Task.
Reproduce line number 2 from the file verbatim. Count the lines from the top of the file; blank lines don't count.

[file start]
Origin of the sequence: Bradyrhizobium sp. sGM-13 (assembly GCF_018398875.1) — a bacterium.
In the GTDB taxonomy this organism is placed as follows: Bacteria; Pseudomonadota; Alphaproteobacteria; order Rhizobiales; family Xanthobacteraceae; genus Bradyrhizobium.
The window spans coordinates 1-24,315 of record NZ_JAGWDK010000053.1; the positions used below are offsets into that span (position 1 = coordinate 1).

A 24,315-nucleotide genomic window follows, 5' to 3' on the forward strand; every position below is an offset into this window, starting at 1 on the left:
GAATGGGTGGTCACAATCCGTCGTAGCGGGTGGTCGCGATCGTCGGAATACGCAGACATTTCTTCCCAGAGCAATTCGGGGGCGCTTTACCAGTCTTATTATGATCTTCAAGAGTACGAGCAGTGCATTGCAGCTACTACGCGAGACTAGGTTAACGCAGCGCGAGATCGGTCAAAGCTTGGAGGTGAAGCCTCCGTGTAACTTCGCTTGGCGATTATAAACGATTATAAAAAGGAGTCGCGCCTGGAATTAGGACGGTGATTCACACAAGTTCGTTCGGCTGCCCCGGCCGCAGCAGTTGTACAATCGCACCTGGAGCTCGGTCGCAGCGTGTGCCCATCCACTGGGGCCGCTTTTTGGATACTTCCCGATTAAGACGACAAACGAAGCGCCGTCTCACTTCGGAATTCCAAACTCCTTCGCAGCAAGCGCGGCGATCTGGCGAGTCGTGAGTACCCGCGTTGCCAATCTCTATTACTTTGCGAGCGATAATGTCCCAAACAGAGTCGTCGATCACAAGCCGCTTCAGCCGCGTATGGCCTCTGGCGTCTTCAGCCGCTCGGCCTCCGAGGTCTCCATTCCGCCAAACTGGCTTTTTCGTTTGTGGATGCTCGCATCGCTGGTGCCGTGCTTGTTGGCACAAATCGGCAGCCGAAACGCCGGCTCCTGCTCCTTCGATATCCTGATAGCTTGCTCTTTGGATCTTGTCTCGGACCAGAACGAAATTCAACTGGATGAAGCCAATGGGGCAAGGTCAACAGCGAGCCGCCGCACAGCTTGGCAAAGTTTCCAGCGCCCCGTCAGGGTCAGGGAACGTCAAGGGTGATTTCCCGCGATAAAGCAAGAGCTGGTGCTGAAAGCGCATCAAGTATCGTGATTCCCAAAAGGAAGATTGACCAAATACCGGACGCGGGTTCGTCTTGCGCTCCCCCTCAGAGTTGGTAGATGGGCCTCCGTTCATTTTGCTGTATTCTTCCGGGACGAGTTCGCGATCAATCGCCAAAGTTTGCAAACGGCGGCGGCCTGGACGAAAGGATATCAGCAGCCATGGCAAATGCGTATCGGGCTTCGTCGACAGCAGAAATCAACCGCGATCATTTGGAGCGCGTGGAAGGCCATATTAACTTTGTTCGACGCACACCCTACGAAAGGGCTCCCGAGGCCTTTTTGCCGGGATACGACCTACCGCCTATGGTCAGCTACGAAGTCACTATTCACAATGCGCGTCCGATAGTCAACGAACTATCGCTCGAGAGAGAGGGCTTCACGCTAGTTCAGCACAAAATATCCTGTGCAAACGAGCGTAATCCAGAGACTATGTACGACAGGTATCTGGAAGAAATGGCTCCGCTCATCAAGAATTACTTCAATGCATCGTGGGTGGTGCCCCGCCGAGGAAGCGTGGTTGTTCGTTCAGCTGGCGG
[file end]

In the GTDB taxonomy this organism is placed as follows: Bacteria; Pseudomonadota; Alphaproteobacteria; order Rhizobiales; family Xanthobacteraceae; genus Bradyrhizobium.